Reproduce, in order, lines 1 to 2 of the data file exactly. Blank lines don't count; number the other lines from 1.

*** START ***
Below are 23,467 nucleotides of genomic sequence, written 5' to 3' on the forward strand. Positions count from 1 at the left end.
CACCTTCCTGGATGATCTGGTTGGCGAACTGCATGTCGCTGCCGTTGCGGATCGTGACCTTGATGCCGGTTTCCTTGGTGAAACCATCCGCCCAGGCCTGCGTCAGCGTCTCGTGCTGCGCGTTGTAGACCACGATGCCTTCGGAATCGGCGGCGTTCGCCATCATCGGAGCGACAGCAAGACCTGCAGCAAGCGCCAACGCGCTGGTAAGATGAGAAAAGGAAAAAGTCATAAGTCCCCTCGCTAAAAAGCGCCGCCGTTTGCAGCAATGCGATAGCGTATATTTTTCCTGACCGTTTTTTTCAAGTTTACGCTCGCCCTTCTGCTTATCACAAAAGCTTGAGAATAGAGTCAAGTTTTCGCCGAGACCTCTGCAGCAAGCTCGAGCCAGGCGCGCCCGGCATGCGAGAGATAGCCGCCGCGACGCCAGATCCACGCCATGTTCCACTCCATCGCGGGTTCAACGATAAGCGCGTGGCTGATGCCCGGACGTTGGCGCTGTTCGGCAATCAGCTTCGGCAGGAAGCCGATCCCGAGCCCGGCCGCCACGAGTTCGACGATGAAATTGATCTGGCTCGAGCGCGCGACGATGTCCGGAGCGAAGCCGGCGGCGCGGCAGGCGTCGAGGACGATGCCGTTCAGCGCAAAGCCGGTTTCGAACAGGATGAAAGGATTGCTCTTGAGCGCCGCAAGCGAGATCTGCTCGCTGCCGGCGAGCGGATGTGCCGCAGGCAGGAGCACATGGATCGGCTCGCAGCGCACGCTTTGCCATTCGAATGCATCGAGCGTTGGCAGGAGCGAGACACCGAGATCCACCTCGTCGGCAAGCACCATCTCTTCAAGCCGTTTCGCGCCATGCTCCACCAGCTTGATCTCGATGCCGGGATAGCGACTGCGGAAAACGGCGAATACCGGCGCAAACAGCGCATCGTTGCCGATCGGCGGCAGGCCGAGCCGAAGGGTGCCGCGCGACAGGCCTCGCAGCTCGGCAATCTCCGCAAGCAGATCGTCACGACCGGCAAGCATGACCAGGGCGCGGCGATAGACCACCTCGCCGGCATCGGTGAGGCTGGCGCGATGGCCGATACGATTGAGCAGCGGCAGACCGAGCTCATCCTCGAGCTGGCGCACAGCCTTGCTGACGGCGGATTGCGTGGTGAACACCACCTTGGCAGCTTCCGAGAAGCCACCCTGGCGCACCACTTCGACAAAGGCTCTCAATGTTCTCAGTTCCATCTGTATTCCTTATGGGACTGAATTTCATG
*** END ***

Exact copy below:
Below are 23,467 nucleotides of genomic sequence, written 5' to 3' on the forward strand. Positions count from 1 at the left end.
CACCTTCCTGGATGATCTGGTTGGCGAACTGCATGTCGCTGCCGTTGCGGATCGTGACCTTGATGCCGGTTTCCTTGGTGAAACCATCCGCCCAGGCCTGCGTCAGCGTCTCGTGCTGCGCGTTGTAGACCACGATGCCTTCGGAATCGGCGGCGTTCGCCATCATCGGAGCGACAGCAAGACCTGCAGCAAGCGCCAACGCGCTGGTAAGATGAGAAAAGGAAAAAGTCATAAGTCCCCTCGCTAAAAAGCGCCGCCGTTTGCAGCAATGCGATAGCGTATATTTTTCCTGACCGTTTTTTTCAAGTTTACGCTCGCCCTTCTGCTTATCACAAAAGCTTGAGAATAGAGTCAAGTTTTCGCCGAGACCTCTGCAGCAAGCTCGAGCCAGGCGCGCCCGGCATGCGAGAGATAGCCGCCGCGACGCCAGATCCACGCCATGTTCCACTCCATCGCGGGTTCAACGATAAGCGCGTGGCTGATGCCCGGACGTTGGCGCTGTTCGGCAATCAGCTTCGGCAGGAAGCCGATCCCGAGCCCGGCCGCCACGAGTTCGACGATGAAATTGATCTGGCTCGAGCGCGCGACGATGTCCGGAGCGAAGCCGGCGGCGCGGCAGGCGTCGAGGACGATGCCGTTCAGCGCAAAGCCGGTTTCGAACAGGATGAAAGGATTGCTCTTGAGCGCCGCAAGCGAGATCTGCTCGCTGCCGGCGAGCGGATGTGCCGCAGGCAGGAGCACATGGATCGGCTCGCAGCGCACGCTTTGCCATTCGAATGCATCGAGCGTTGGCAGGAGCGAGACACCGAGATCCACCTCGTCGGCAAGCACCATCTCTTCAAGCCGTTTCGCGCCATGCTCCACCAGCTTGATCTCGATGCCGGGATAGCGACTGCGGAAAACGGCGAATACCGGCGCAAACAGCGCATCGTTGCCGATCGGCGGCAGGCCGAGCCGAAGGGTGCCGCGCGACAGGCCTCGCAGCTCGGCAATCTCCGCAAGCAGATCGTCACGACCGGCAAGCATGACCAGGGCGCGGCGATAGACCACCTCGCCGGCATCGGTGAGGCTGGCGCGATGGCCGATACGATTGAGCAGCGGCAGACCGAGCTCATCCTCGAGCTGGCGCACAGCCTTGCTGACGGCGGATTGCGTGGTGAACACCACCTTGGCAGCTTCCGAGAAGCCACCCTGGCGCACCACTTCGACAAAGGCTCTCAATGTTCTCAGTTCCATCTGTATTCCTTATGGGACTGAATTTCATG